Helping you make better health choices

In shops now or delivered to your home from only £3.50 an issue!

Subscribe!

Eat well to stay well

MagazineDecember 1999 (Vol. 10 Issue 9)Eat well to stay well

The ghost of cholesterol has at last been laid to rest

The ghost of cholesterol has at last been laid to rest. In the cover story this issue, WDDTY panel member Dr John Mansfield has collated all the research into the nutritional causes of heart disease and produced a treatise persuasively arguing that fats and cholesterol do not cause heart disease. They are simply markers that something is awry, metabolically speaking, usually due to a deficiency of the nutrients we need to run at full throttle. Cholesterol only got the blame because of incorrectly interpreted animal research (another good reason never to rely on information from animals when you are looking for answers about humans).

The gist of Dr Mansfield's argument is that heart disease began the moment we began industrialising food, refining, processing and stripping it of heart protective nutrients like the B vitamins, chromium and magnesium. It may also have something to do with eating more protein, particularly animal protein, than our bodies can efficiently process.

As Mansfield notes, while the amount of fat in the diet has not increased significantly over the past hundred years, refined sucrose intake has increased by over 1000 percent. This alone would suggest that a high sugar and processed carbohydrate diet, rather than one high in cholesterol and fat, is the major culprit in heart disease.

If all the renegade heart researchers like Kilmer McCully, the proponent of homocysteine as a risk factor for heart disease, are even half right, the implications are staggering no less than a revolution in the way that we understand and treat coronary artery disease. It largely topples the monstrous edifice that is orthodox heart disease treatment the exclusive reliance on dangerous treatments like bypass surgery, temporary solutions like angioplasty, or the host of inhibitors and blockers, thinners and reducers the drug companies have come up with to suppress symptoms of trouble. It sounds the death knell of the lucrative, largely American initiated low fat and low cholesterol food industry, with yet more plastic food posing as a PC healthy option.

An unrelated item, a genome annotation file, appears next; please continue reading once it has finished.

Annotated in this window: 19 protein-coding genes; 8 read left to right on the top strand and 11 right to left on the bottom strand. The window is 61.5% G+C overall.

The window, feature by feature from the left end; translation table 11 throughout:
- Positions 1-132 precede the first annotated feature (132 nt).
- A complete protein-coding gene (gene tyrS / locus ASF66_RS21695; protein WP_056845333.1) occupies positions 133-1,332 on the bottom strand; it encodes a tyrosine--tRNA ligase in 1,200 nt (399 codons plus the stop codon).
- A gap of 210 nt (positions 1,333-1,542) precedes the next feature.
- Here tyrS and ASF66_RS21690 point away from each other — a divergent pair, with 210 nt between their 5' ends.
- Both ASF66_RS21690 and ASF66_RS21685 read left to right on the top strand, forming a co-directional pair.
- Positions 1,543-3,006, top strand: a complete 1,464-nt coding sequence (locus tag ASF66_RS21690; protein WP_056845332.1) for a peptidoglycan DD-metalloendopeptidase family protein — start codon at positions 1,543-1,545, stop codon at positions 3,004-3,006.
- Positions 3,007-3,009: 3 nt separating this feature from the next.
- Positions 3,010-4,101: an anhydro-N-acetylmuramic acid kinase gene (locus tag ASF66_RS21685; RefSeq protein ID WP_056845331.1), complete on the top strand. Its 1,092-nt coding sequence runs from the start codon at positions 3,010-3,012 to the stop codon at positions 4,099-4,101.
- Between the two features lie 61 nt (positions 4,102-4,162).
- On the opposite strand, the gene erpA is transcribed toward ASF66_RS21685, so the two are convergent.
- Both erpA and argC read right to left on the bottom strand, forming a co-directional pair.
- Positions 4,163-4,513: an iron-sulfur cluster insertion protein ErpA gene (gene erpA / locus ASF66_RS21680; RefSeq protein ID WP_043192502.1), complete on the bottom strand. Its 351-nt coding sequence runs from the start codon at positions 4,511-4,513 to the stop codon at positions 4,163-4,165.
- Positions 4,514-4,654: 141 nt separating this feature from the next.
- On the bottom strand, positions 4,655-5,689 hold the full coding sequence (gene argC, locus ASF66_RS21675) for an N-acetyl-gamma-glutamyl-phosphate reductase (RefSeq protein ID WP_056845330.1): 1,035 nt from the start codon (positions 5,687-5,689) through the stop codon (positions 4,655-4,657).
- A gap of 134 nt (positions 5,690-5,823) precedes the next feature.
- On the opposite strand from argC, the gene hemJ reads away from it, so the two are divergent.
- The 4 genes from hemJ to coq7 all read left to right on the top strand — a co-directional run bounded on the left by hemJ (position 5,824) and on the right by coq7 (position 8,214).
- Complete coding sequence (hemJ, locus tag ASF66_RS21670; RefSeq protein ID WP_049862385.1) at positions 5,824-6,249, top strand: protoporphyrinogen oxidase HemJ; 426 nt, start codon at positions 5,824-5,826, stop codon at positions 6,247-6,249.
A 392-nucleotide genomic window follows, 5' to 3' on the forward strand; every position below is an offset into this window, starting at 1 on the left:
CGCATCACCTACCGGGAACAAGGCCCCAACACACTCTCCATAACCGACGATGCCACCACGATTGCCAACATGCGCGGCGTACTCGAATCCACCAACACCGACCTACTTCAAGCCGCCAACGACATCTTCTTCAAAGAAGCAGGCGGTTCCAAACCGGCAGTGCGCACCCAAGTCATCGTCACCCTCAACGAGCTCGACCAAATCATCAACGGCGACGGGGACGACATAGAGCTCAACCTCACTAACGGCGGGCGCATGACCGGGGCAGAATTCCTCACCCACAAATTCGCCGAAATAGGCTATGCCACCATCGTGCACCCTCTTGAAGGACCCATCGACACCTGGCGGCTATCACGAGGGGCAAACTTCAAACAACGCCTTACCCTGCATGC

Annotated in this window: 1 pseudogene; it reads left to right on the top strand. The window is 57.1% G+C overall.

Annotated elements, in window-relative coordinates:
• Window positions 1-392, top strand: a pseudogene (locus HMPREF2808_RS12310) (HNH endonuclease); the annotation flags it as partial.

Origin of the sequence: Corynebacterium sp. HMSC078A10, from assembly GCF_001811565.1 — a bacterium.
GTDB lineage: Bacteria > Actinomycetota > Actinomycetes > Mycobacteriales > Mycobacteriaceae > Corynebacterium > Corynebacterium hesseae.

But most of all, it makes the solution to heart disease amazingly simple. All we've got to do to largely avoid a heart attack is to eat good old wholesome food and take a few vitamins.

Mansfield's message is not one that is likely to go down well among the orthodoxy, largely because embracing it would do a lot of people out of extremely well paid employment. Compared to the thousands that your typical bypass costs, Dr Mansfield reckons that getting all the tests he deems necessary to check your homocysteine and all your vitamin and mineral levels would cost, at most, lb133. Instead of a cocktail of expensive heart drugs, patients could take a few inexpensive supplements.

Diet is not the entire story of heart health any more than it is a solution to any medical problem. It's been well documented that many people develop heart disease and die from loneliness literally dying of a broken heart (See PROOF! vol 1 no 1).

But what Mansfield is basically saying is that we have to undergo a major shift in the way that we view heart disease. The biggest revolution must be in the metaphors that we choose to describe heart problems. Heart disease is not, as we've always been told, a problem of abundance, but one of scarcity, borne of this century's revolution in what constitutes "food". It is a symptom of deficiency, not greed.

Heart disease patients following low fat diets are probably only making matters worse. Rather than starving ourselves of foods vital to our health, we need to eat more heartily, nutritionally speaking, than we have for a long time.

!ALynne McTaggart


Why cholesterol took the blame

You may also be interested in...

Sign up for free today

Sign up now to get your FREE 17-point Plan to Great Health

Free membership gives you access to our latest news reports, use of our community area, forums, blogs, readers' health tips and our twice-weekly
e-news letter.

WDDTY Recommends

Latest Tweet

About

Since 1989, WDDTY has provided thousands of resources on how to beat asthma, arthritis, cancer, depression and many other chronic conditions.

Start by looking in our fully searchable database, active and friendly community forums and the latest health news.

Positive SSL Wildcard

Facebook Twitter

Most Popular Health Website of the Year 2014

© 2010 - 2016 WDDTY Publishing Ltd.
All Rights Reserved